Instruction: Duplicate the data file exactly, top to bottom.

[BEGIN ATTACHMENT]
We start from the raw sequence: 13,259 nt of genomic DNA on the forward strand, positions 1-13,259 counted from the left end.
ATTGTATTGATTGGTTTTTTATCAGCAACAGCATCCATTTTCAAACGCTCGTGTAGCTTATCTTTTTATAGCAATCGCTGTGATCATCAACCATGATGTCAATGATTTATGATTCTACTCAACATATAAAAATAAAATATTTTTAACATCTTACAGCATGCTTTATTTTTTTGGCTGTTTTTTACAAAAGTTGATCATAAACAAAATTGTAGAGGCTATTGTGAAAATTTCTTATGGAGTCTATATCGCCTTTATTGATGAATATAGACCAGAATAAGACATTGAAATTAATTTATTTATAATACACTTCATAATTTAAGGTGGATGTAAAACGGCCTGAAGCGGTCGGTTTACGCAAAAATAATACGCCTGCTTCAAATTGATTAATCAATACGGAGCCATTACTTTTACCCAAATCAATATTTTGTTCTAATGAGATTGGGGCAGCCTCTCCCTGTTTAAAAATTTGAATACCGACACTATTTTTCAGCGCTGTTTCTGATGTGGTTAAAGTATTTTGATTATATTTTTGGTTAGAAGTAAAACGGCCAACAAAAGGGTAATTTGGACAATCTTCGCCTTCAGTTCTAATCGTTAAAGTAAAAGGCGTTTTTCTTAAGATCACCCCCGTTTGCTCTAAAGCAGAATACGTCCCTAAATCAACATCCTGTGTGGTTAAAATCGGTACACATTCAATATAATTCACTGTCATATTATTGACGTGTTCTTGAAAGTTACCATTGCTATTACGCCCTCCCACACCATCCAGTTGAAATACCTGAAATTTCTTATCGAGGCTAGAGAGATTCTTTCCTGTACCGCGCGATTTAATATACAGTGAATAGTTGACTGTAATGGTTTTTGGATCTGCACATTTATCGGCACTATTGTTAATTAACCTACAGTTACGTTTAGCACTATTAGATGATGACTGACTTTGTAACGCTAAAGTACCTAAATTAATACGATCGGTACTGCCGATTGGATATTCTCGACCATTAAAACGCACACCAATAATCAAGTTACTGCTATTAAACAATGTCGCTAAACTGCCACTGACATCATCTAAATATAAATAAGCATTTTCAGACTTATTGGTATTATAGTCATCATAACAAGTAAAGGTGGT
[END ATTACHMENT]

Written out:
We start from the raw sequence: 13,259 nt of genomic DNA on the forward strand, positions 1-13,259 counted from the left end.
ATTGTATTGATTGGTTTTTTATCAGCAACAGCATCCATTTTCAAACGCTCGTGTAGCTTATCTTTTTATAGCAATCGCTGTGATCATCAACCATGATGTCAATGATTTATGATTCTACTCAACATATAAAAATAAAATATTTTTAACATCTTACAGCATGCTTTATTTTTTTGGCTGTTTTTTACAAAAGTTGATCATAAACAAAATTGTAGAGGCTATTGTGAAAATTTCTTATGGAGTCTATATCGCCTTTATTGATGAATATAGACCAGAATAAGACATTGAAATTAATTTATTTATAATACACTTCATAATTTAAGGTGGATGTAAAACGGCCTGAAGCGGTCGGTTTACGCAAAAATAATACGCCTGCTTCAAATTGATTAATCAATACGGAGCCATTACTTTTACCCAAATCAATATTTTGTTCTAATGAGATTGGGGCAGCCTCTCCCTGTTTAAAAATTTGAATACCGACACTATTTTTCAGCGCTGTTTCTGATGTGGTTAAAGTATTTTGATTATATTTTTGGTTAGAAGTAAAACGGCCAACAAAAGGGTAATTTGGACAATCTTCGCCTTCAGTTCTAATCGTTAAAGTAAAAGGCGTTTTTCTTAAGATCACCCCCGTTTGCTCTAAAGCAGAATACGTCCCTAAATCAACATCCTGTGTGGTTAAAATCGGTACACATTCAATATAATTCACTGTCATATTATTGACGTGTTCTTGAAAGTTACCATTGCTATTACGCCCTCCCACACCATCCAGTTGAAATACCTGAAATTTCTTATCGAGGCTAGAGAGATTCTTTCCTGTACCGCGCGATTTAATATACAGTGAATAGTTGACTGTAATGGTTTTTGGATCTGCACATTTATCGGCACTATTGTTAATTAACCTACAGTTACGTTTAGCACTATTAGATGATGACTGACTTTGTAACGCTAAAGTACCTAAATTAATACGATCGGTACTGCCGATTGGATATTCTCGACCATTAAAACGCACACCAATAATCAAGTTACTGCTATTAAACAATGTCGCTAAACTGCCACTGACATCATCTAAATATAAATAAGCATTTTCAGACTTATTGGTATTATAGTCATCATAACAAGTAAAGGTGGT